COUNCIL OF EUROPE
COMMITTEE OF MINISTERS
Resolution DH (2000) 105
concerning the judgment of the European Court of Human Rights
of 28 July 1998
in the case of Loizidou against Turkey
(Adopted by the Committee of Ministers on 24 July 2000
at the 716th meeting of the Ministers� Deputies)
The Committee of Ministers, acting under the terms of Article 54 of the Convention for the Protection of Human Rights and Fundamental Freedoms (hereinafter referred to as �the Convention�), Deeply deploring the fact that, to date, Turkey has still not complied with its obligations under the judgment delivered by the European Court of Human Rights on 28 July 1998 in the case of Loizidou against Turkey; Recalling its Interim Resolution DH (99) 680 of 6 October 1999, in which, inter alia, the Committee of Ministers strongly urged Turkey to pay the just satisfaction awarded in this case so as to ensure that Turkey, as a High Contracting Party, meets its obligations under the Convention;
Recalling that, subsequently, the Chairman of the Committee of Ministers wrote to his Turkish counterpart recalling that, as for all Contracting Parties, Turkey�s obligation to abide by judgments of the Court is unconditional;
Stressing that Turkey has had ample time to fulfil in good faith in the present case its obligations,
Emphasises that the failure on the part of a High Contracting Party to comply with a judgment of the Court is unprecedented;
Declares that the refusal of Turkey to execute the judgment of the Court demonstrates a manifest disregard for its international obligations, both as a High Contracting Party to the Convention and as a member State of the Council of Europe;
In view of the gravity of the matter, strongly insists that Turkey comply fully and without any further delay with the European Court of Human Rights� judgment of 28 July 1998.
ECHR RULING ON LOIZIDOU WILL BE IMPLEMENTED
Strasbourg, 28 January 2000 (13:42 UTC+2)
The secretary general of the Council of Europe Walter Sweimer clarified yesterday that the decision by the European court for Human Rights regarding the case of Greek-Cypriot citizen Titina Loizidou will definitely be implemented.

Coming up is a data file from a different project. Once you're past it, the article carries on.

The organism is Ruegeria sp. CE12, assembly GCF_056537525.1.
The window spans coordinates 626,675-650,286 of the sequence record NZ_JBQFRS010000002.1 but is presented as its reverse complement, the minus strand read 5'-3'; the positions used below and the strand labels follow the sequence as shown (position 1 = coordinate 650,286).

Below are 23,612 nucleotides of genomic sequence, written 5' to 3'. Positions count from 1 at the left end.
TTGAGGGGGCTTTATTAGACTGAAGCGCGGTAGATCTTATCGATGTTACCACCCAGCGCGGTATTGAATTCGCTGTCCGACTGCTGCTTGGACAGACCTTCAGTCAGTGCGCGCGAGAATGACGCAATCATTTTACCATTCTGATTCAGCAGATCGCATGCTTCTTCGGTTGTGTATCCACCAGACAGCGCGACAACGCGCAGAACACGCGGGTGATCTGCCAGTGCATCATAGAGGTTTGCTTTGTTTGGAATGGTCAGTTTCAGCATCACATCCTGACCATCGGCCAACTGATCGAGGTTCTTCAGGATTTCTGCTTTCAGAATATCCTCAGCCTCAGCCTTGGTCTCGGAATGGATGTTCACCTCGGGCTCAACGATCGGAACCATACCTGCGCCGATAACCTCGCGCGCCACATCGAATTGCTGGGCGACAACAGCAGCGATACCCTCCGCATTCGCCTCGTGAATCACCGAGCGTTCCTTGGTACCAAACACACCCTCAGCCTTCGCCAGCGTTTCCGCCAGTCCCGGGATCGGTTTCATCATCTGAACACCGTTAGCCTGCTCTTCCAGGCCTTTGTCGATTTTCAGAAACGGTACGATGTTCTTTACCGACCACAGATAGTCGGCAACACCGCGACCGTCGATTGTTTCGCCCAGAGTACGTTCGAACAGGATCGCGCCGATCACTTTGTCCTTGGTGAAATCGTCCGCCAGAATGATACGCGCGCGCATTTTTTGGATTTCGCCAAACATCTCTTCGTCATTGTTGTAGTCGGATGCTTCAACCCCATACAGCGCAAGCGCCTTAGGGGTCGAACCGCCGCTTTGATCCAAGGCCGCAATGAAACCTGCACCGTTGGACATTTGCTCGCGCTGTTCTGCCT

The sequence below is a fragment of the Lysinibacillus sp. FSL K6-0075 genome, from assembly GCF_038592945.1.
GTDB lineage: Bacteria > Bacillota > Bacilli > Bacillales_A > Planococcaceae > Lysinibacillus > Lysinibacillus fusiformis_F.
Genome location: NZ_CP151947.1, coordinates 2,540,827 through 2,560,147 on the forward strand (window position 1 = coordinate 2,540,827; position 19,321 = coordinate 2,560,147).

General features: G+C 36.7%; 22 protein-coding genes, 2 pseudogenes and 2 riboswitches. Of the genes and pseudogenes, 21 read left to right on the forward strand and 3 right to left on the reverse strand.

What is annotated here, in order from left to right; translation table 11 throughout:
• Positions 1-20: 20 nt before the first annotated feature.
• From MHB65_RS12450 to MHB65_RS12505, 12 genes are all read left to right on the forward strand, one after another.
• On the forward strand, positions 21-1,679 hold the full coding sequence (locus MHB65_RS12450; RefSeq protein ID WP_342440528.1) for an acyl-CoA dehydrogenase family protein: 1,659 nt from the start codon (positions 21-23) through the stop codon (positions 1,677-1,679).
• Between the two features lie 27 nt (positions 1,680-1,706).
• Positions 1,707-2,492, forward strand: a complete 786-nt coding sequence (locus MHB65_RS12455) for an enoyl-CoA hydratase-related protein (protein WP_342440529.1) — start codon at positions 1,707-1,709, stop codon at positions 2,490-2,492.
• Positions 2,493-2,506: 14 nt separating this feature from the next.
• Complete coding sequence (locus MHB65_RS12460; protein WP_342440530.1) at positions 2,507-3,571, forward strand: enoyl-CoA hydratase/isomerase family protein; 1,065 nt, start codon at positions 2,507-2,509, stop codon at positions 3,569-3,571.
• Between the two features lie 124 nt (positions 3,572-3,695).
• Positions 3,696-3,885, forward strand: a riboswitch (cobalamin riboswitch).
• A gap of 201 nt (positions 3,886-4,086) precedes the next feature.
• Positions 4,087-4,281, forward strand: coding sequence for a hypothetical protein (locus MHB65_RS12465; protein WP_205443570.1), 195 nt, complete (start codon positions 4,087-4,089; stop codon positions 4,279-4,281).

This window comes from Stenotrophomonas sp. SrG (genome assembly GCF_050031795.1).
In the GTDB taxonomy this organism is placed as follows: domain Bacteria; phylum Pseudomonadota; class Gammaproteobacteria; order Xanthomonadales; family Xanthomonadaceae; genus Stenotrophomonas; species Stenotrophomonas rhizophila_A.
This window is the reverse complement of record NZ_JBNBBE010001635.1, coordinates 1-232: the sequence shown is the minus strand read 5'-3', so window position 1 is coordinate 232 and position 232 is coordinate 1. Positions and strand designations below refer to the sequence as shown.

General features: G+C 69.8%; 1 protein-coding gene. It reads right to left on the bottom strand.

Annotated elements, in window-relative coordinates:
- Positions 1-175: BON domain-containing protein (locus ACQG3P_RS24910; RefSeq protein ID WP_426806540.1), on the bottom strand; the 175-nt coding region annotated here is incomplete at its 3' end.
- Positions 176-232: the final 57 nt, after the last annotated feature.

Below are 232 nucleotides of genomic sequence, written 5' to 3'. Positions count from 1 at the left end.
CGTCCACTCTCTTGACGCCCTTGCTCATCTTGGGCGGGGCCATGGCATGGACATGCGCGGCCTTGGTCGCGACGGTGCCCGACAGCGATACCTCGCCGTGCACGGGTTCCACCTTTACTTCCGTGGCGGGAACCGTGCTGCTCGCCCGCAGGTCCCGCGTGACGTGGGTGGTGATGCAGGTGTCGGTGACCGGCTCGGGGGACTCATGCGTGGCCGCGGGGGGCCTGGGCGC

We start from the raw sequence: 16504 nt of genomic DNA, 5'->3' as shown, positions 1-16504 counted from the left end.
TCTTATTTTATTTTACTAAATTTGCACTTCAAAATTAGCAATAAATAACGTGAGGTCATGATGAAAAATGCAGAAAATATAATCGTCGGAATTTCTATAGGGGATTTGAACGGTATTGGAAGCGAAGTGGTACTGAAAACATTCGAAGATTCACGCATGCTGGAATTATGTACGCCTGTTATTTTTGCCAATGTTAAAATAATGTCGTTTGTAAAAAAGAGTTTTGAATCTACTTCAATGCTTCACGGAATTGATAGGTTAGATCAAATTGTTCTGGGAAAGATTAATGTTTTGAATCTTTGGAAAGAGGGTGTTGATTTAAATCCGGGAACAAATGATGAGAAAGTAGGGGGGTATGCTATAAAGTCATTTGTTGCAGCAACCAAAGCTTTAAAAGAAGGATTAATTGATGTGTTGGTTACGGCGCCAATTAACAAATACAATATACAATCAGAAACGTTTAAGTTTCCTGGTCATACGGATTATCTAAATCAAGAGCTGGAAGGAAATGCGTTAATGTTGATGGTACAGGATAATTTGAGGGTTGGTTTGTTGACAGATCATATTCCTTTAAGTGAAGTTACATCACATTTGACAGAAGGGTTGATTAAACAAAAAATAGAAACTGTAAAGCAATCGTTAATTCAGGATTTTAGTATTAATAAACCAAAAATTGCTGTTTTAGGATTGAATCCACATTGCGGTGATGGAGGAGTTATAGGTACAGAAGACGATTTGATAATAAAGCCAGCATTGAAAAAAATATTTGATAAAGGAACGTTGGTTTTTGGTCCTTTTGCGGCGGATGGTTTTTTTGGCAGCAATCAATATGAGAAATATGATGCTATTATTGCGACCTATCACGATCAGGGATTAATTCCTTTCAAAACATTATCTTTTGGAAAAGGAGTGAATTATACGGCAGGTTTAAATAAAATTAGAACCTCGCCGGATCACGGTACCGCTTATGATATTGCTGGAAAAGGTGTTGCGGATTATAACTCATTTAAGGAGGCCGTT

Replying to a question raised by the British deputy Tom Kox, Mr Sweimer stressed that the implementation of the decision was necessary as a purely legal and not political issue.
He also announced that the issue would be examined by the committee of deputy foreign ministers during its next meeting next week.
Mr Sweimer discussed the matter with the head of the Cypriot delegation at the parliamentary assembly of the Council of Europe in Strassburg.
He further expressed his intention to have contacts with the UN secretary general or with his representatives, in order to be briefed on developments in the Cyprus issue and see to what extent he could intervene so as to boost efforts to resolve the problem.
COUNCIL OF EUROPE
COMMITTEE OF MINISTERS
INTERIM resolution DH (99) 680
CONCERNING THE JUDGMENT OF THE EUROPEAN COURT OF HUMAN RIGHTS
OF 28 JULY 1998
IN THE CASE OF LOIZIDOU AGAINST TURKEY
(Adopted by the Committee of Ministers on 6 October 1999
at the 682nd meeting of the Ministers’ Deputies)
The Committee of Ministers,
Having regard to the judgment of the European Court of Human Rights of 28 July 1998 which ordered Turkey to pay to the applicant before 28 October 1998 specific sums for damages suffered and for costs and expenses ;
Considering that this judgment has been transmitted to the Committee of Ministers for supervision of its execution in accordance with Article 54 of the Convention;
Having regard to the fact that Turkey’s compliance with this judgment has been examined by the Committee of Ministers’ Deputies in subsequent meetings since September 1998;
Considering that the Government of Turkey has indicated that the sums awarded by the European Court could only be paid to the applicant in the context of a global settlement of all property cases in Cyprus and concluding that the conditions of payment envisaged by the Government of Turkey cannot be considered to be in conformity with the obligations flowing from the Court’s judgment ;
Deploring the fact that Turkey has not yet complied with the judgment by paying to the applicant the sums awarded by the Court,
Stressing the obligation undertaken by all contracting States to abide by the judgments of the Court, in accordance with Article 53 of the European Convention on Human Rights;
Strongly urges Turkey to review its position and to pay the just satisfaction awarded in this case in accordance with the conditions set out by the European Court of Human Rights so as to ensure that Turkey, as a High Contracting Party, meets its obligations under the Convention.
Britain calls on Turkey to honour Loizidou ruling
British Foreign Minister Joyce Quin stated that her country and its European partners continue to remind Turkey of its obligations in the Loizidou vs. Turkey case. During a parliamentary meeting of the House of Commons, Quin emphasized that at the last meeting of the Committee of Ministers' Deputies, it was agreed that its chair "would write to Turkey asking for clarifications on Turkey's intentions" Quin further stated that "we will continue to discuss with EU partners as with other members ofd the Council of Europe how best to achieve Turkish implementations of the Court judgement".